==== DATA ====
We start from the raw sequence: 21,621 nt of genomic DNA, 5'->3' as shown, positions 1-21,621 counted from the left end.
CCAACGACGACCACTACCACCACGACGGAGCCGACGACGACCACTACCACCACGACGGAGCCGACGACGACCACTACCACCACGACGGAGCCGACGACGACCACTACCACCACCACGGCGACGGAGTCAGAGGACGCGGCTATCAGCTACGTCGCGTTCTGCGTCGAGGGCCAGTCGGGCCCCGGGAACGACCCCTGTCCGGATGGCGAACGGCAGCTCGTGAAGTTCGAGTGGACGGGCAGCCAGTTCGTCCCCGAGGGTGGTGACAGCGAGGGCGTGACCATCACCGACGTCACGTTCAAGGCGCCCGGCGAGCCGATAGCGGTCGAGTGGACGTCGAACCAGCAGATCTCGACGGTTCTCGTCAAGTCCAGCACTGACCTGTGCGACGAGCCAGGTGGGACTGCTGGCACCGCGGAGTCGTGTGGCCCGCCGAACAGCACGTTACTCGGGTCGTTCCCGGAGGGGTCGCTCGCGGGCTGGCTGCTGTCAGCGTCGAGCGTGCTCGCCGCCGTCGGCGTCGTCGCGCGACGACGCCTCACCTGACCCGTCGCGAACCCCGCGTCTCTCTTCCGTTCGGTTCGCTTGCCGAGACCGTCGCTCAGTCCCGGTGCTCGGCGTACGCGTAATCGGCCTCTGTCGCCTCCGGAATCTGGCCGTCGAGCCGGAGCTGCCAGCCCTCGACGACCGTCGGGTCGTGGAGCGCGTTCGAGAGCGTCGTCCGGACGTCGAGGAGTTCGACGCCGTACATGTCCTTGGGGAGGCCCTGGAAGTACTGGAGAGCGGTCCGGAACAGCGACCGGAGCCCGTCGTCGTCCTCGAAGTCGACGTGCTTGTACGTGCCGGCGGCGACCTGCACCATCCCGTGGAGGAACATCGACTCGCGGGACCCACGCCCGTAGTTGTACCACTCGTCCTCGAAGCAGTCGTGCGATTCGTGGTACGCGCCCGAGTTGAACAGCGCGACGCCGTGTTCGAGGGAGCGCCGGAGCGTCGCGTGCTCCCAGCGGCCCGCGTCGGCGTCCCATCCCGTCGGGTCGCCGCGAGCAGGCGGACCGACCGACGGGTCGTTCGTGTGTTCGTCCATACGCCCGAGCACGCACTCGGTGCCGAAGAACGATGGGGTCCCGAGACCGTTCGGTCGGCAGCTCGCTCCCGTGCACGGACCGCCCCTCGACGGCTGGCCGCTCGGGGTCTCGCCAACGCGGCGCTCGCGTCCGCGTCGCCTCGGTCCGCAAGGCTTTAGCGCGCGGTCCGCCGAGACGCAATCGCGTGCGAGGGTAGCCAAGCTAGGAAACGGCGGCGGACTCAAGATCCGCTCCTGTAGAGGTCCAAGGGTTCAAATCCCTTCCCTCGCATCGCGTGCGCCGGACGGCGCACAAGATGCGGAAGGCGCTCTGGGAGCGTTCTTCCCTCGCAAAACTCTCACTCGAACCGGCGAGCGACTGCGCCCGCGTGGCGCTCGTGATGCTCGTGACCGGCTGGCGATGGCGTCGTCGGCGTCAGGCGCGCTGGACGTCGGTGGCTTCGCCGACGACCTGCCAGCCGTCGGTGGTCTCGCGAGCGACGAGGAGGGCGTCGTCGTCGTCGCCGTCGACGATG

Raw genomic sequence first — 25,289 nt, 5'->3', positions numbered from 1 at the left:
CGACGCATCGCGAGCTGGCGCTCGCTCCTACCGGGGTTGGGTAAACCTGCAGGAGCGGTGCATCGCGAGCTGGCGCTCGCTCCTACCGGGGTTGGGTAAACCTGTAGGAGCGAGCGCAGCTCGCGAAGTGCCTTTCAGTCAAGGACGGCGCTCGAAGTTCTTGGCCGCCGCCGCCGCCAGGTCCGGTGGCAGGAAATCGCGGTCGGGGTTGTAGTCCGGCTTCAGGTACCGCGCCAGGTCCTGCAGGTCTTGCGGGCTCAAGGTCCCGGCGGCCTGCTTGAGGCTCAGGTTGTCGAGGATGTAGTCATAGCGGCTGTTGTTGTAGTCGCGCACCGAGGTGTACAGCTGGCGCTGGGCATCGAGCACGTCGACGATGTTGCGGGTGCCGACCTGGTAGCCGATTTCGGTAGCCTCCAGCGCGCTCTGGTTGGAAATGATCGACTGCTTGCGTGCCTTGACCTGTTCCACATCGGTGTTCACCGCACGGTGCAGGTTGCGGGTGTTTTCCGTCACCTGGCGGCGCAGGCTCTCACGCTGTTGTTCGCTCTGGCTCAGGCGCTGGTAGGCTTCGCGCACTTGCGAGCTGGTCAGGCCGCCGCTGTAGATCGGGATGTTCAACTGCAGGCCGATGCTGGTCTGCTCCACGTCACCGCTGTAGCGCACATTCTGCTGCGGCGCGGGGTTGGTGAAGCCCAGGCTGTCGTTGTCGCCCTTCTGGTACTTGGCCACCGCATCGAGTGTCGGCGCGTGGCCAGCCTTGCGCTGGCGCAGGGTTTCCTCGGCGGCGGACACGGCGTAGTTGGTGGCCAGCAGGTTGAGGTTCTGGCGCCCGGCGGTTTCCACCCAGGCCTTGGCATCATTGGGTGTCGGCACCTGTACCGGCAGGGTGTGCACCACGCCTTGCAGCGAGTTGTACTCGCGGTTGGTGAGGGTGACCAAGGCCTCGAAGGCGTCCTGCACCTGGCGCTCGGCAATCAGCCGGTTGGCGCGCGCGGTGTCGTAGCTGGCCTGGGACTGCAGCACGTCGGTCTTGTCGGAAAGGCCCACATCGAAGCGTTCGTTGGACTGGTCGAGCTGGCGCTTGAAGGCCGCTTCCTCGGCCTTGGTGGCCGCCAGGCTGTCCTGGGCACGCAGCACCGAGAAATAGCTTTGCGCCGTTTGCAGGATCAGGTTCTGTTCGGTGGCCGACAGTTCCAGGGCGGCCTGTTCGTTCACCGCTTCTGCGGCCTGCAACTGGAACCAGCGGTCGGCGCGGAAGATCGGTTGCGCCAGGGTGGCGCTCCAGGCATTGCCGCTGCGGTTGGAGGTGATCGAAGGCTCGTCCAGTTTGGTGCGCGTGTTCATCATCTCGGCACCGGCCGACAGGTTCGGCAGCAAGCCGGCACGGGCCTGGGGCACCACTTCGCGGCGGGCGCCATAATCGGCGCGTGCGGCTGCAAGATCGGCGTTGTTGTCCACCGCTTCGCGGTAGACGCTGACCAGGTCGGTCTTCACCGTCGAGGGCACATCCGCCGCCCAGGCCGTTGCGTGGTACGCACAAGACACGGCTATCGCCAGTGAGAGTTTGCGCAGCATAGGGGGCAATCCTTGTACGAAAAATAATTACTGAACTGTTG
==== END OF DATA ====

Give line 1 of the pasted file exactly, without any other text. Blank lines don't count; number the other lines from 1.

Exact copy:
We start from the raw sequence: 21,621 nt of genomic DNA, 5'->3' as shown, positions 1-21,621 counted from the left end.